This means that without knowing the exact composition and state of wear of the road marking it is impossible to translate values measured with the Erichsen instrument into values valid for the LTLTBOO geometry.

Figure 2 shows the relation between SLLTL and SLE for six types of road markings. Each one is a conventional type of road marking. Only the content of the compound differs. Exactly in

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which way they differ from each other cannot be described here because of confidential reasons, but the sloops differ significantly from each other. Each regression line was

calculated from 12 measurements, and the correlation coefficient

was more than 0.95 for every line.

SLLTL

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100-

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50

100

150

and SL for six different Figure 2 The relation between SLLTL E

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12 7 CONCLUSIONS

As mentioned in chapter 3 measurements of the specific luminance are carried out easily and safely with the LTL-800. This is important but more important is that measurements are carried out with a high validity and reliability. The LTL-800 measures what it is meant to measure, it fits the driver situation well. And if measurements are carried out over and over again the measurement results will be repeated with high precision. Any instrument used for quality control or research should meet those demands. The LTL-800 does.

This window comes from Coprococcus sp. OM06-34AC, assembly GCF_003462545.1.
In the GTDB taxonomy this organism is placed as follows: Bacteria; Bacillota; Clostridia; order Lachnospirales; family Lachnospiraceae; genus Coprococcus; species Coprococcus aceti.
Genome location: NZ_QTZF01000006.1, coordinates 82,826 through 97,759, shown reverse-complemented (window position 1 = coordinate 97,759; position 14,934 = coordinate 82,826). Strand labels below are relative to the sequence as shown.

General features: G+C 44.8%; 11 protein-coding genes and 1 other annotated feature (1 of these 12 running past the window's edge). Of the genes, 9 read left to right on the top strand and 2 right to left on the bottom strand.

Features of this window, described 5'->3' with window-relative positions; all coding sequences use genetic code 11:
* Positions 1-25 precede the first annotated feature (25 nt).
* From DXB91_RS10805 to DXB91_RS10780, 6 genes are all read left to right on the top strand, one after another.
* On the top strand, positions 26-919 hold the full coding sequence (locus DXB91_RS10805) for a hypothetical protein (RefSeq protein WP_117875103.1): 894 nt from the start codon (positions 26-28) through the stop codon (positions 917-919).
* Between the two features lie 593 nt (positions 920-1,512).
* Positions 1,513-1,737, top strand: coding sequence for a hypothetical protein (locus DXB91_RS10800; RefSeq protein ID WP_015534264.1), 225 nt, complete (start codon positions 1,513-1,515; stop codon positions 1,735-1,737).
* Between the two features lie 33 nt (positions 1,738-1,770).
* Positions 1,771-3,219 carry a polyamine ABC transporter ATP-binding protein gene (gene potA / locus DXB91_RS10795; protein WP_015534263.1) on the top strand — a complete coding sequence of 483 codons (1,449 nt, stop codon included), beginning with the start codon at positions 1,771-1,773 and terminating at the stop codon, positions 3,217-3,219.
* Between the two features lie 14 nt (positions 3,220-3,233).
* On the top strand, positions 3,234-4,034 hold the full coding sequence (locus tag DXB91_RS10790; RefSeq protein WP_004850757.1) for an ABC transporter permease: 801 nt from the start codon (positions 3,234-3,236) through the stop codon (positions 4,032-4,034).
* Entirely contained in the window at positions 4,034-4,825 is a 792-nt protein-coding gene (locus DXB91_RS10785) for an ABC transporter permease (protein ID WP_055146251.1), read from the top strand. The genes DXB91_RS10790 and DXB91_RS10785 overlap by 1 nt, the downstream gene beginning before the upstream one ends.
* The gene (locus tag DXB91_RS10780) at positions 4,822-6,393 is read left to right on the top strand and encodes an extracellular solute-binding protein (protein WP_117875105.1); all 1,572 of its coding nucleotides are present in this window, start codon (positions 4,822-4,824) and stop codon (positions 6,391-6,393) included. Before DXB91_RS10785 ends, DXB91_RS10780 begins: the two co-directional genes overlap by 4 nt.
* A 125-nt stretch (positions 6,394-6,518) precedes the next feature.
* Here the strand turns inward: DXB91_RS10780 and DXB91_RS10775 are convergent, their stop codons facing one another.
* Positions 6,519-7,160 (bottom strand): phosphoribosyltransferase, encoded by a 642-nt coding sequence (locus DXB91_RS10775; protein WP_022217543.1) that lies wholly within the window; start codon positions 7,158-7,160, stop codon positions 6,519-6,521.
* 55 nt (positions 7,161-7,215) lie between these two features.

8 LIST OF REFERENCES 1 Night traffic No. 6

Reflection properties of Road Markings in Headlight Illumination.

Nordic Research Cooperation for Night Traffic, 1983. 2 LTL-800 Retrometer. Kai Sorensen.

Danish Illuminating Laboratory, 1986.

3 Jämförelse mellan artificiellt blöta och regnvåta markeringar. PH 1986-06-11. S-O Lundkvist.

National Swedish Road and Traffic Research Institute. (In Swedish only)

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Figur

Figure 1 The geometry of the LTL-800

Figure 1

The geometry of the LTL-800 p.5
Table 1 Full-scale measurements compared to measurements with the LTL-800 on dry road markings

Table 1

Full-scale measurements compared to measurements with the LTL-800 on dry road markings p.10
Table 2 Full-scale measurements compared to measurements with LTL-800 on wet road markings

Table 2

Full-scale measurements compared to measurements with LTL-800 on wet road markings p.11

Referenser